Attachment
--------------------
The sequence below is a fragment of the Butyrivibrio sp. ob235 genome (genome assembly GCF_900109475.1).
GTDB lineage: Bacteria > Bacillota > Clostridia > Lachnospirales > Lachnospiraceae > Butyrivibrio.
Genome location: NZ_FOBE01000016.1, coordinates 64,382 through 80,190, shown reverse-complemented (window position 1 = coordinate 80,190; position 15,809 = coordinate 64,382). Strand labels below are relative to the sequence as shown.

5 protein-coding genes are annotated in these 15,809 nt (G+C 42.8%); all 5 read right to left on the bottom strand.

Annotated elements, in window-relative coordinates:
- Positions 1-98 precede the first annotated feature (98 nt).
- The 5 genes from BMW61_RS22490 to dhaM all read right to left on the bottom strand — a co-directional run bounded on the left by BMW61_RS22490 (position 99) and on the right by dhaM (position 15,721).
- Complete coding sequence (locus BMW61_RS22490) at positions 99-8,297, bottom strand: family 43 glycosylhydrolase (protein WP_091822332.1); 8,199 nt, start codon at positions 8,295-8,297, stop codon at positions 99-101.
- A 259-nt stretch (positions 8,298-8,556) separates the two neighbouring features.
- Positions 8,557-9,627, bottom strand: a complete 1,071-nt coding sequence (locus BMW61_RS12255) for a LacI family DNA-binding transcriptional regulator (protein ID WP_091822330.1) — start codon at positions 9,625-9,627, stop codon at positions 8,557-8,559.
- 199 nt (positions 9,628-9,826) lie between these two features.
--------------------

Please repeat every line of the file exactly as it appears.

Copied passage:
The sequence below is a fragment of the Butyrivibrio sp. ob235 genome (genome assembly GCF_900109475.1).
GTDB lineage: Bacteria > Bacillota > Clostridia > Lachnospirales > Lachnospiraceae > Butyrivibrio.
Genome location: NZ_FOBE01000016.1, coordinates 64,382 through 80,190, shown reverse-complemented (window position 1 = coordinate 80,190; position 15,809 = coordinate 64,382). Strand labels below are relative to the sequence as shown.

5 protein-coding genes are annotated in these 15,809 nt (G+C 42.8%); all 5 read right to left on the bottom strand.

Annotated elements, in window-relative coordinates:
- Positions 1-98 precede the first annotated feature (98 nt).
- The 5 genes from BMW61_RS22490 to dhaM all read right to left on the bottom strand — a co-directional run bounded on the left by BMW61_RS22490 (position 99) and on the right by dhaM (position 15,721).
- Complete coding sequence (locus BMW61_RS22490) at positions 99-8,297, bottom strand: family 43 glycosylhydrolase (protein WP_091822332.1); 8,199 nt, start codon at positions 8,295-8,297, stop codon at positions 99-101.
- A 259-nt stretch (positions 8,298-8,556) separates the two neighbouring features.
- Positions 8,557-9,627, bottom strand: a complete 1,071-nt coding sequence (locus BMW61_RS12255) for a LacI family DNA-binding transcriptional regulator (protein ID WP_091822330.1) — start codon at positions 9,625-9,627, stop codon at positions 8,557-8,559.
- 199 nt (positions 9,628-9,826) lie between these two features.